I visited a friend today, one of the mums that I used to drink with at play-dates. It’s all the rage now, play-dates sozzled in wine. This seems to be socially acceptable… in the circles I moved in at least. Since I got sober I’ve realised that my circles may have been limited to people that like to get plastered all the time, addicts like hanging out with other addicts, who would have thought? We used to crack open the Prosecco after the school run on a Friday and thought nothing of drinking the night away.
This is the friend that inadvertently helped me reach my rock bottom moment so in a way she sort of saved my life. This may sound melodramatic but I wholeheartedly believe it to be true. Our friendship was for the most part based on the mutual love of getting drunk. I knew in my heart of hearts that the dynamic would change and that the friendship would probably just fizzle out on it’s own. The thing is I didn’t want her to feel as though I was rejecting her because she is addicted to booze. I also wanted to keep channels of communication open so that if she ever felt like talking to someone about her problem she can talk to me. I never had anyone to talk to in real life because I don’t know anyone that is in recovery from addiction.
Back to my friend… She asked me to go around for coffee today. The atmosphere was strained and I didn’t really feel like we connected. She kept asking me if I’m STILL not drinking and also seemed quite uninterested in my answers as she kept looking at her phone.
She started telling me about an incident where she got really drunk and was talking about ‘the switch’. I think most folks with a drink problem will instantly know what ‘the switch’ means. That’s where something clicks in your brain and you aren’t there anymore, usually this is where things go south and you black out. I was saying that I had experienced it many times when she replied under her breath…”I know, at least I was never as bad as you. I mean I’ve been bad but never THAT bad.”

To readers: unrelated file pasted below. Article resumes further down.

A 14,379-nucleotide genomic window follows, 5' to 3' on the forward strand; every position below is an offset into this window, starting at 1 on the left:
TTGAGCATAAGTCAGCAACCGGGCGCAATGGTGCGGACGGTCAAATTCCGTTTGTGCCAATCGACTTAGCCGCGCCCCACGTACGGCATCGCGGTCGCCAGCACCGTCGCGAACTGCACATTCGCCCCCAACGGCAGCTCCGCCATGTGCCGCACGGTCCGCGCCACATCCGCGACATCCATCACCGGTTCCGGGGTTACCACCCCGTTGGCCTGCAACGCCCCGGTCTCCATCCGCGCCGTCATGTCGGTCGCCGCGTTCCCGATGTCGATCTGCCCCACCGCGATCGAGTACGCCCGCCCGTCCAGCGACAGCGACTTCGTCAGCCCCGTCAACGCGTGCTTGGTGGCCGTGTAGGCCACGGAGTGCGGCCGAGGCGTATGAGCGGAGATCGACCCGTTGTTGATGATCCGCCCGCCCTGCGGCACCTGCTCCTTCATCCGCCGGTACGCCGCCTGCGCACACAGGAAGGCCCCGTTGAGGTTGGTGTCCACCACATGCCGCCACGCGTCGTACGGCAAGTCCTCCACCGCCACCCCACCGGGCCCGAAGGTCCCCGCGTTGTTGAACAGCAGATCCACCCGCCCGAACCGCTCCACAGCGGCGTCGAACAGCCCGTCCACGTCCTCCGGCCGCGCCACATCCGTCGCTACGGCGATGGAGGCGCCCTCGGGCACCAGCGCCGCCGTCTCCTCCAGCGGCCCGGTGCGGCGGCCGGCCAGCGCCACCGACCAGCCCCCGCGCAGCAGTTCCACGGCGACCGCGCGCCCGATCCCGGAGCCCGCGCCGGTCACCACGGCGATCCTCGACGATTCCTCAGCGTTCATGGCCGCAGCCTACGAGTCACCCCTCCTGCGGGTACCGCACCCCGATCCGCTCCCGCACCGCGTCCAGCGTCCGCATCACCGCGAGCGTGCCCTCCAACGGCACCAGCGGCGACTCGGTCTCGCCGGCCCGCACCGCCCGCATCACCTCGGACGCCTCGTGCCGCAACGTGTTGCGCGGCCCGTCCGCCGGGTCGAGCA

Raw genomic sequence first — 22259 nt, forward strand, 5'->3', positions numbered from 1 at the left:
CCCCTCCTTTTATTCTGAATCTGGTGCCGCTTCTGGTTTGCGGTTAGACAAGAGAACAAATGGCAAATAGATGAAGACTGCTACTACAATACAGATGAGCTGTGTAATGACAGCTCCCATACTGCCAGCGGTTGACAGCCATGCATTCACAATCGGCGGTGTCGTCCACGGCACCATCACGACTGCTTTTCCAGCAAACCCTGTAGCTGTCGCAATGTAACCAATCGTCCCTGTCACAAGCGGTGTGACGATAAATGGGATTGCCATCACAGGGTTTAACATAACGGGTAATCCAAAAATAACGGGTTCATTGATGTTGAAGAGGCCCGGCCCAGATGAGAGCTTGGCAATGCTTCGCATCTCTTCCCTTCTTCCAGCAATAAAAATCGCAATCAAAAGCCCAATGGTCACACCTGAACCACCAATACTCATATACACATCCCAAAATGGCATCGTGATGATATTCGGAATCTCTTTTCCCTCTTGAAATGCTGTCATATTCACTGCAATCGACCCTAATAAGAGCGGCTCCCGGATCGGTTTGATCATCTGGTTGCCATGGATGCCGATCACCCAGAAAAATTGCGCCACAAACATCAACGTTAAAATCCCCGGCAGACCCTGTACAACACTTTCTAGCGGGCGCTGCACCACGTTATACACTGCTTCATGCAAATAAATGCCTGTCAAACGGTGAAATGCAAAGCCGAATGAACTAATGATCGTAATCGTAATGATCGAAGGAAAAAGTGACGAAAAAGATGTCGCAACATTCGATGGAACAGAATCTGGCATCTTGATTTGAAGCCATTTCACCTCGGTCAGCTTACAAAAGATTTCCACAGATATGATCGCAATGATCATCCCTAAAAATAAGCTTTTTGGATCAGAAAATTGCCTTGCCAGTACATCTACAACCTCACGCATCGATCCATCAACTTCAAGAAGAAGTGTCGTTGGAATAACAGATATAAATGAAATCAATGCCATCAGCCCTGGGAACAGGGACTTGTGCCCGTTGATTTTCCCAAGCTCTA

And there it was. The shame. I felt like I was punched in the stomach. The blood drained from my face and my heart sank right into my feet. The fucking intense shame that I thought I had dealt with in the last year just morphed into little fire ants scratching and scurrying around my skull. I was gobsmacked, she thought I was worse than her!?
I made an excuse and left very quickly. I cried all the way home.
After I calmed down I realised that she is obviously in really deep denial and is looking to justify herself by calling me out as the delinquent alcoholic.
Brene Brown calls shame the most powerful master emotion; she says it’s down to the fear that we are not good enough.
The shame is what keeps us stuck in our addiction and I recognise that my friend was trying to protect herself by calling me the one with the problem. I was in deep denial too and hated hanging out with people that threatened my lifestyle. People that didn’t drink enough or didn’t drink like I did made me feel shame about how I drank, because my conscience knew I was self-harming with alcohol.
“Owning our story can be hard but not nearly as difficult as spending our lives running from it. Embracing our vulnerabilities is risky but not nearly as dangerous as giving up on love and belonging and joy—the experiences that make us the most vulnerable. Only when we are brave enough to explore the darkness will we discover the infinite power of our light.” ~Brené Brown
Who drank the most is actually irrelevant. There is always someone worse off than us when it comes to alcohol; this is the trouble with the stinky man on park bench alcoholic stereotype. The one who stops is the alcoholic while the one who carries on drinking to oblivion just likes to have a good time…until they are the stinky man on a park bench.
Well, I’m calling bullshit on all of that. I’m also calling bullshit on the shame I felt today, fuck that. I’m not drinking anymore and that is something to be proud of.
As for my friend, my door will be open if she ever wants to talk. I’m going to look after myself and keep clear. Like Byron Katie says “Staying in my own business is a full-time job.”